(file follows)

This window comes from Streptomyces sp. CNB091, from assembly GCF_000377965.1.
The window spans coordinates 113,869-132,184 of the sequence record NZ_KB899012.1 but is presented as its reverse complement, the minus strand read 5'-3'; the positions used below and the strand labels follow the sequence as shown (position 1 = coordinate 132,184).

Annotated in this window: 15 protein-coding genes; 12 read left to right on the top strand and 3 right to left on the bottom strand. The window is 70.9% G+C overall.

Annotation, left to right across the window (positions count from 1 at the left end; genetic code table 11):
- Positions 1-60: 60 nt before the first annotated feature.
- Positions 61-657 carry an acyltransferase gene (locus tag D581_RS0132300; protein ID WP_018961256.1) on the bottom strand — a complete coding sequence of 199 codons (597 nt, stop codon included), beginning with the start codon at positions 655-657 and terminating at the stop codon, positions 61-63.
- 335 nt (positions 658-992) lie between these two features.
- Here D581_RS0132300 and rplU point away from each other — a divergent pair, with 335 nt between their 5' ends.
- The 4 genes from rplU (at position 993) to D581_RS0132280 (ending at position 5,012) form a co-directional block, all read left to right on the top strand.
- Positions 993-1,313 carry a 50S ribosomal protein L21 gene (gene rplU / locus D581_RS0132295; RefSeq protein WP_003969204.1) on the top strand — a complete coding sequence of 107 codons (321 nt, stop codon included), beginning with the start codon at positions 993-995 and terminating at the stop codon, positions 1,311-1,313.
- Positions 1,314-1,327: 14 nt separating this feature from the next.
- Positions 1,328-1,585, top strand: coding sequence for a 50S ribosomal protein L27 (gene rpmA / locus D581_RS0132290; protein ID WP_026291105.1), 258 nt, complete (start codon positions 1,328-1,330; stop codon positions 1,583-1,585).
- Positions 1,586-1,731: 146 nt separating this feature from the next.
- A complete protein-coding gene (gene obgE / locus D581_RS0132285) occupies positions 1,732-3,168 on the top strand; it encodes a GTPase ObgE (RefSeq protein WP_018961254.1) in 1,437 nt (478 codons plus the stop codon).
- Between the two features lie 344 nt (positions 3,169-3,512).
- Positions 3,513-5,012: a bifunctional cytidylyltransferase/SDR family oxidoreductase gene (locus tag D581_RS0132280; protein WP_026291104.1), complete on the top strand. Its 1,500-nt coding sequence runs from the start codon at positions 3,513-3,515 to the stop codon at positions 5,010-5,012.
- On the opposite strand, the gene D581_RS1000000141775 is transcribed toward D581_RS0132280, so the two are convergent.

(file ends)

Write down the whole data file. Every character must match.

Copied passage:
This window comes from Streptomyces sp. CNB091, from assembly GCF_000377965.1.
The window spans coordinates 113,869-132,184 of the sequence record NZ_KB899012.1 but is presented as its reverse complement, the minus strand read 5'-3'; the positions used below and the strand labels follow the sequence as shown (position 1 = coordinate 132,184).

Annotated in this window: 15 protein-coding genes; 12 read left to right on the top strand and 3 right to left on the bottom strand. The window is 70.9% G+C overall.

Annotation, left to right across the window (positions count from 1 at the left end; genetic code table 11):
- Positions 1-60: 60 nt before the first annotated feature.
- Positions 61-657 carry an acyltransferase gene (locus tag D581_RS0132300; protein ID WP_018961256.1) on the bottom strand — a complete coding sequence of 199 codons (597 nt, stop codon included), beginning with the start codon at positions 655-657 and terminating at the stop codon, positions 61-63.
- 335 nt (positions 658-992) lie between these two features.
- Here D581_RS0132300 and rplU point away from each other — a divergent pair, with 335 nt between their 5' ends.
- The 4 genes from rplU (at position 993) to D581_RS0132280 (ending at position 5,012) form a co-directional block, all read left to right on the top strand.
- Positions 993-1,313 carry a 50S ribosomal protein L21 gene (gene rplU / locus D581_RS0132295; RefSeq protein WP_003969204.1) on the top strand — a complete coding sequence of 107 codons (321 nt, stop codon included), beginning with the start codon at positions 993-995 and terminating at the stop codon, positions 1,311-1,313.
- Positions 1,314-1,327: 14 nt separating this feature from the next.
- Positions 1,328-1,585, top strand: coding sequence for a 50S ribosomal protein L27 (gene rpmA / locus D581_RS0132290; protein ID WP_026291105.1), 258 nt, complete (start codon positions 1,328-1,330; stop codon positions 1,583-1,585).
- Positions 1,586-1,731: 146 nt separating this feature from the next.
- A complete protein-coding gene (gene obgE / locus D581_RS0132285) occupies positions 1,732-3,168 on the top strand; it encodes a GTPase ObgE (RefSeq protein WP_018961254.1) in 1,437 nt (478 codons plus the stop codon).
- Between the two features lie 344 nt (positions 3,169-3,512).
- Positions 3,513-5,012: a bifunctional cytidylyltransferase/SDR family oxidoreductase gene (locus tag D581_RS0132280; protein WP_026291104.1), complete on the top strand. Its 1,500-nt coding sequence runs from the start codon at positions 3,513-3,515 to the stop codon at positions 5,010-5,012.
- On the opposite strand, the gene D581_RS1000000141775 is transcribed toward D581_RS0132280, so the two are convergent.